Here's an influential Ny Times columnist, Tom Friedman, pointing out that 7 years ago, there was a Clinton plan that offered both sides something. Arafat refused, according to most who were there (second and third-hand accounts abound). Then Bush came in and offered the parties nothing, because his administration was A-B-C--"Anything but Clinton." Now we're stuck with the Saudi plan, in large part because of US inaction on the Israeli-Palestinian issue, and Bush's overall ineffectiveness. As Friedman puts it:
"Indeed, all that is on the table now is the restated Saudi peace initiative, calling for full peace with Israel after full withdrawal and justice for Palestinian refugees — with no maps, details or Arab plan for how to pursue it with Israel. And we have the Saudi-brokered Mecca peace accord between Hamas and Fatah, which doesn't even acknowledge Israel.
If you read the Mecca agreement, said Mr. [Dennis] Ross, "Israel appears only as an adjective, not as a noun. Israel only appears in the agreement modifying words like 'aggression' and 'occupation,' but never appears as a noun — much less as a state to be recognized."
That is what happens when America leaves a vacuum. Others fill it with peace plans that fit their needs first and the needs of a real peace second."
Americans and others MUST call for constructive involvement by the US to make sure we move forward on these peace plans, or non-violence plans. Otherwise, we will slip back to pre-Oslo days. It is an American obligation to make the parties come to the table. If the US cannot or will not, I wonder if any other country (Britain?) can step in?
--Wendy in Washington
March 30, 2007
Many Plans, No News
By THOMAS L. FRIEDMAN
In the Middle East today, home of the invention of algebra, a new math seems to have taken over. It is subtraction by addition. It goes like this: Add more trips to the region by Secretary of State Condoleezza Rice — who doesn't seem to have any coherent strategy — to an emotionally stale, restated Saudi peace overture to Israel, and combine it with a cynical Hamas-Fatah cease-fire accord and an Israeli prime minister so unpopular his poll ratings are now lower than the margin of error, and you'll find that we're actually going backward — way back, back to the pre-Oslo era.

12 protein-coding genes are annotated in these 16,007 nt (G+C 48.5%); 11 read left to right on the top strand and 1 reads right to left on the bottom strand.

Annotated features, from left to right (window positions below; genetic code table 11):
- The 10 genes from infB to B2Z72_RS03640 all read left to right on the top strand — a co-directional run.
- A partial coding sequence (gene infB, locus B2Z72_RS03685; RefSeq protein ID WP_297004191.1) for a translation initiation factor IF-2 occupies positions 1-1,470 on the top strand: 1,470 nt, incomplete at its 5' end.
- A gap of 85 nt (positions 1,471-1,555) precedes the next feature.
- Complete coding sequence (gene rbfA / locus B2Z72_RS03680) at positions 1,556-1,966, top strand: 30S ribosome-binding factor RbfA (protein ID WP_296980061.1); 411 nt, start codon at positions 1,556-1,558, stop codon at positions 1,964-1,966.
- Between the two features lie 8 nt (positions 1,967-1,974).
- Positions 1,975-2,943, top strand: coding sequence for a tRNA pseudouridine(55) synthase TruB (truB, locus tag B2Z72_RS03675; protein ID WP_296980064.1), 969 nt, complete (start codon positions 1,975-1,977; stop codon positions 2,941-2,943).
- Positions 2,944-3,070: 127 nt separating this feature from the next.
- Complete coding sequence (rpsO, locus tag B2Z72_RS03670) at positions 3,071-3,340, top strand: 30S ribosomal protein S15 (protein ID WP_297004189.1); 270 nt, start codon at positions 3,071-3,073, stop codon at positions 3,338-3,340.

Only the bad guys make history in the Middle East today. Only the bad guys have imagination and resolve. Arab, Palestinian and Israeli "moderates" are just watching. Their leaders have never been weaker, and America has never been more feckless in framing clear choices to spur them to action.
We could be and should be doing better. Nearly seven years ago, President Bill Clinton put forward something called the "Clinton plan" for peace between Israelis and Palestinians. For the first time, the U.S. laid out its own detailed design of a fair deal between the parties. That plan called for Israel to give up 95 percent of the West Bank, Gaza and Arab East Jerusalem; for Palestinian refugees to be able to return to Palestinian areas but not to Israel; for the most populated Jewish settlements around Tel Aviv and Jerusalem to remain in place and the others to be removed; and for Palestinians to be compensated for those settlements with land swaps and other arrangements from Israel.